I have such fond memories of Christmas meals with my dad’s family in West Virginia.  So much family in one room that you could hardly move.  The aroma of more wonderful dishes than you could imagine.  So many that you could hardly taste taste them all in just one sitting.  I was thankful for that even then… and I am thankful for the memory of those gatherings now.  But I had no thought for (and hence no grattitude for) those who did the work to cook those meals and plan the evening and clean the house and… It’s only as an adult that I can see that side of it.  Only as an adult, do I realize that the events like these that set the stage for great memories take great planning and execution.  They do not merely happen.  That doesn’t lessen my childish grattitude.  In fact it enhances it and in a sense, completes it.  I can only be thankful for what I have some understanding of.

So, yes, I can be thankful for a walk and a tumble in the grass… and I can be thankful for the ability and the tools that I need to mow that grass.  I can be thankful for the family times and thankful that someone has put the energy and planning into creating these times.  The more I know, the more I can be thankful for.   As I write those words, I hear the dryer tumbling freshly washed clothes and I realize that if my sweetie hadn’t taken care of that, I would be doing laundry instead of blogging.  Thanks Honey… Happy Monthiversary… thirty years and 2 months!

Posted in: reflection, spirituality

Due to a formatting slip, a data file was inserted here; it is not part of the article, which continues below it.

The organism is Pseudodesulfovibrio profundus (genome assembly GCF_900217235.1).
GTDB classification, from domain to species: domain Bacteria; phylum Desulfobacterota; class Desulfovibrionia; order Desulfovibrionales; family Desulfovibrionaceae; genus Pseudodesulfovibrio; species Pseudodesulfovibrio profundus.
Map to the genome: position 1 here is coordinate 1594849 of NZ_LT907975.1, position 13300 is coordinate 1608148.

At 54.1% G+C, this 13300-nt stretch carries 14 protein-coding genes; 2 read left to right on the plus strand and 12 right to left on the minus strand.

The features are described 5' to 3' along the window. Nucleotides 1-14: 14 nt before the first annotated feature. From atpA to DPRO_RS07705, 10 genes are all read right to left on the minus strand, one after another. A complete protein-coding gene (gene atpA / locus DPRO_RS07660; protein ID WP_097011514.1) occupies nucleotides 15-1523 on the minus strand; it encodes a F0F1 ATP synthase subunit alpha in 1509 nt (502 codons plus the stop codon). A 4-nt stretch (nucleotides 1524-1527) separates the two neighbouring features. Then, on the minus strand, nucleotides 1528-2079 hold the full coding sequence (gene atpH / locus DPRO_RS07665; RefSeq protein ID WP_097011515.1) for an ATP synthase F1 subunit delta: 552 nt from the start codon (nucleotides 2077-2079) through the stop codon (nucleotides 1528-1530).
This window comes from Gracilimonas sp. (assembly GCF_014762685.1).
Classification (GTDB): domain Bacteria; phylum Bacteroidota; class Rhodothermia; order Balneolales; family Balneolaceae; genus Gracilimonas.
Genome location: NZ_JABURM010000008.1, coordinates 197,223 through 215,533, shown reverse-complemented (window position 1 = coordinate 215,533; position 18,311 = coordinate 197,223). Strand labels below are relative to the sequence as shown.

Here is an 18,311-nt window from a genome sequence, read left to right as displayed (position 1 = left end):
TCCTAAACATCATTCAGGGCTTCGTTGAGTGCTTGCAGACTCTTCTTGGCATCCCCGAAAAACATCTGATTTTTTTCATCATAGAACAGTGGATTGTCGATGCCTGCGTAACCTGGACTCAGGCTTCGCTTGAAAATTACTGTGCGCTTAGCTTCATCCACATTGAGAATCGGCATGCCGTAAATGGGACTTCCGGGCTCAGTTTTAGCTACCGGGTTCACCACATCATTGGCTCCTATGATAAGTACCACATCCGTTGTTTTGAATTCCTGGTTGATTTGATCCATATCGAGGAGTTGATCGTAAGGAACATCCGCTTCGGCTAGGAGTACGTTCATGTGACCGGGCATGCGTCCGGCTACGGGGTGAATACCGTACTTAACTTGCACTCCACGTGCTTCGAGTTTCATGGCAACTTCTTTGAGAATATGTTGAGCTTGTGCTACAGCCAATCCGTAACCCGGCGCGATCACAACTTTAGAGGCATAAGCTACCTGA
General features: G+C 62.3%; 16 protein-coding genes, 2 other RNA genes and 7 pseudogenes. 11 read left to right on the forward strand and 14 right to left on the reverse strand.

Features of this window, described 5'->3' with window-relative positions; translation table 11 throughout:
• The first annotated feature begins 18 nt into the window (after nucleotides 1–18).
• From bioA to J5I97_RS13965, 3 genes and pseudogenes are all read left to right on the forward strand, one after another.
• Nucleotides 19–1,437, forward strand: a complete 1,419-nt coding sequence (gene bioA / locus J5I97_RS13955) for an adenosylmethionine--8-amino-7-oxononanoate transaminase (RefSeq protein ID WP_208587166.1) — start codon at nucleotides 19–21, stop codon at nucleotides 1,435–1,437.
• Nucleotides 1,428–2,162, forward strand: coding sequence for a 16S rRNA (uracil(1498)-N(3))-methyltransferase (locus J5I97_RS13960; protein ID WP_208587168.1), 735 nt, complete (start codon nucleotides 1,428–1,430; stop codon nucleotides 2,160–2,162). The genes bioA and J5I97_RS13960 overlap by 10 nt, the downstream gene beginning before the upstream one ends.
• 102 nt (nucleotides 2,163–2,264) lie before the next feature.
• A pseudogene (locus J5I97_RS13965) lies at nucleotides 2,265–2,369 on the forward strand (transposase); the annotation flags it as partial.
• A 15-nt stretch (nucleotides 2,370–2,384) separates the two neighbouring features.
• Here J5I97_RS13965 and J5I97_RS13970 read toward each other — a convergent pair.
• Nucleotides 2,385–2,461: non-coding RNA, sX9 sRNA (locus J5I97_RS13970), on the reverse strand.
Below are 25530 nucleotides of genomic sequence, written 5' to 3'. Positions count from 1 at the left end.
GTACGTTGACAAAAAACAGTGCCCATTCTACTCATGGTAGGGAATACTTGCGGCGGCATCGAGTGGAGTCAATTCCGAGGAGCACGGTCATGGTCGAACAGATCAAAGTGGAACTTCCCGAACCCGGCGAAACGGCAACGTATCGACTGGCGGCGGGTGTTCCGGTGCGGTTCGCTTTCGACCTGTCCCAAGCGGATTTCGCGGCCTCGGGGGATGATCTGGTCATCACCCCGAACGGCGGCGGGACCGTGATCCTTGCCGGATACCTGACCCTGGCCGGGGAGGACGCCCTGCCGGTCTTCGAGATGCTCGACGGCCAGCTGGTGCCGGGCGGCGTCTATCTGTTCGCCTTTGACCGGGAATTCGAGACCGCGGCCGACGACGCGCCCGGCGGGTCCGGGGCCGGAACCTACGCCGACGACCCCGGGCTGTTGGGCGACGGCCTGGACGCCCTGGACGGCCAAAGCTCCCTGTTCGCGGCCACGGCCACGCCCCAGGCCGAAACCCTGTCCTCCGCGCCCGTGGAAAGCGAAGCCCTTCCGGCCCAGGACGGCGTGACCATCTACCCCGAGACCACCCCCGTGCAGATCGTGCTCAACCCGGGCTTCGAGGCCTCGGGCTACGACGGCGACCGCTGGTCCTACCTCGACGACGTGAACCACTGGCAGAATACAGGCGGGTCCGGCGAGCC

4 Responses

  1. If I had a sweetie mom here to do my laundry too, then maybe I wouldn’t have to do it every two months 🙂

    ps. I was a pretty cool toddler, no?

  2. Jim,

    I keep the last two lines of that poem up as a quote on the wall in my classroom. I am always looking for opportunities to cause my students to think a little bit deeper.

    Maybe the rough times are just an indication that we have matured enough to think just a little bit deeper about our Lord. I have come to the same conclusion as you: circumstances are not a measure of how we are or are not in God.

    However, I have also learned that regardless of how I abase or abound or am just stumped, I just ask, “Father, what do I need to learn here?”

    He always answers. Sometimes He says, “Trust and look at this situation a little bit deeper.”

  3. Nephew/Brother (NB),
    I was arrested by your challenge for us not to measure our spiritual progress by our apparent physical blessing. Noah was a pretty good ship builder but a poor preacher by today’s standards. He gave, by some estimates, a 120 year invitation and no one responded. Was he successful? Jesus himself had 5000 men plus women and children in his ministry at one time and lost all but his little intimate group with one sermon. He died alone with less than a half dozen around him. Was he successful? I agree with your thesis. Truth is truth no matter what ‘most’ people might say.
    Uncle/Brother (UB)